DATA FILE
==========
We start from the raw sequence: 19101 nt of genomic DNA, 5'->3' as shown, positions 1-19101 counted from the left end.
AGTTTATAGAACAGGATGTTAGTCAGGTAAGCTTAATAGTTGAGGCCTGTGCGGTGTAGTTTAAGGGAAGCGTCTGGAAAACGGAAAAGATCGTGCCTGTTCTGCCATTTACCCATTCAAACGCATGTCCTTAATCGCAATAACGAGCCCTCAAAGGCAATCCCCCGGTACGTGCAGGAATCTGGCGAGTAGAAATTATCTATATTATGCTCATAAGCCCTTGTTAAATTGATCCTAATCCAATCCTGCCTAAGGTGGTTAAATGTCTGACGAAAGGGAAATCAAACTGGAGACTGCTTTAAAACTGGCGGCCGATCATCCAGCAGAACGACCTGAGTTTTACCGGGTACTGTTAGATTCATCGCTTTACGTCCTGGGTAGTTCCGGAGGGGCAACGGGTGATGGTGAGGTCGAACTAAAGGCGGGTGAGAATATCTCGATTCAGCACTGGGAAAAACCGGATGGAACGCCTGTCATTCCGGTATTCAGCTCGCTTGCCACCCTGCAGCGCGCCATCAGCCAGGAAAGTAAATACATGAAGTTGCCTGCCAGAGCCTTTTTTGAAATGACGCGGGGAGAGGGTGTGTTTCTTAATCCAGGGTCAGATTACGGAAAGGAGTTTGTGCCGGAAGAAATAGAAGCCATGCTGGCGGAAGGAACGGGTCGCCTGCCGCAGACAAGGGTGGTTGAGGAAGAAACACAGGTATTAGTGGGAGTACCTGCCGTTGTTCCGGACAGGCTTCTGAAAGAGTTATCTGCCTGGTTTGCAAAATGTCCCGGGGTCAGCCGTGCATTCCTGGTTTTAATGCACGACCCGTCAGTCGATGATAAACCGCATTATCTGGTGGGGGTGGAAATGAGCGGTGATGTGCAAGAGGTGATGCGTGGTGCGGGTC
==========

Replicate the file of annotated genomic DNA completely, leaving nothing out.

We start from the raw sequence: 19101 nt of genomic DNA, 5'->3' as shown, positions 1-19101 counted from the left end.
AGTTTATAGAACAGGATGTTAGTCAGGTAAGCTTAATAGTTGAGGCCTGTGCGGTGTAGTTTAAGGGAAGCGTCTGGAAAACGGAAAAGATCGTGCCTGTTCTGCCATTTACCCATTCAAACGCATGTCCTTAATCGCAATAACGAGCCCTCAAAGGCAATCCCCCGGTACGTGCAGGAATCTGGCGAGTAGAAATTATCTATATTATGCTCATAAGCCCTTGTTAAATTGATCCTAATCCAATCCTGCCTAAGGTGGTTAAATGTCTGACGAAAGGGAAATCAAACTGGAGACTGCTTTAAAACTGGCGGCCGATCATCCAGCAGAACGACCTGAGTTTTACCGGGTACTGTTAGATTCATCGCTTTACGTCCTGGGTAGTTCCGGAGGGGCAACGGGTGATGGTGAGGTCGAACTAAAGGCGGGTGAGAATATCTCGATTCAGCACTGGGAAAAACCGGATGGAACGCCTGTCATTCCGGTATTCAGCTCGCTTGCCACCCTGCAGCGCGCCATCAGCCAGGAAAGTAAATACATGAAGTTGCCTGCCAGAGCCTTTTTTGAAATGACGCGGGGAGAGGGTGTGTTTCTTAATCCAGGGTCAGATTACGGAAAGGAGTTTGTGCCGGAAGAAATAGAAGCCATGCTGGCGGAAGGAACGGGTCGCCTGCCGCAGACAAGGGTGGTTGAGGAAGAAACACAGGTATTAGTGGGAGTACCTGCCGTTGTTCCGGACAGGCTTCTGAAAGAGTTATCTGCCTGGTTTGCAAAATGTCCCGGGGTCAGCCGTGCATTCCTGGTTTTAATGCACGACCCGTCAGTCGATGATAAACCGCATTATCTGGTGGGGGTGGAAATGAGCGGTGATGTGCAAGAGGTGATGCGTGGTGCGGGTC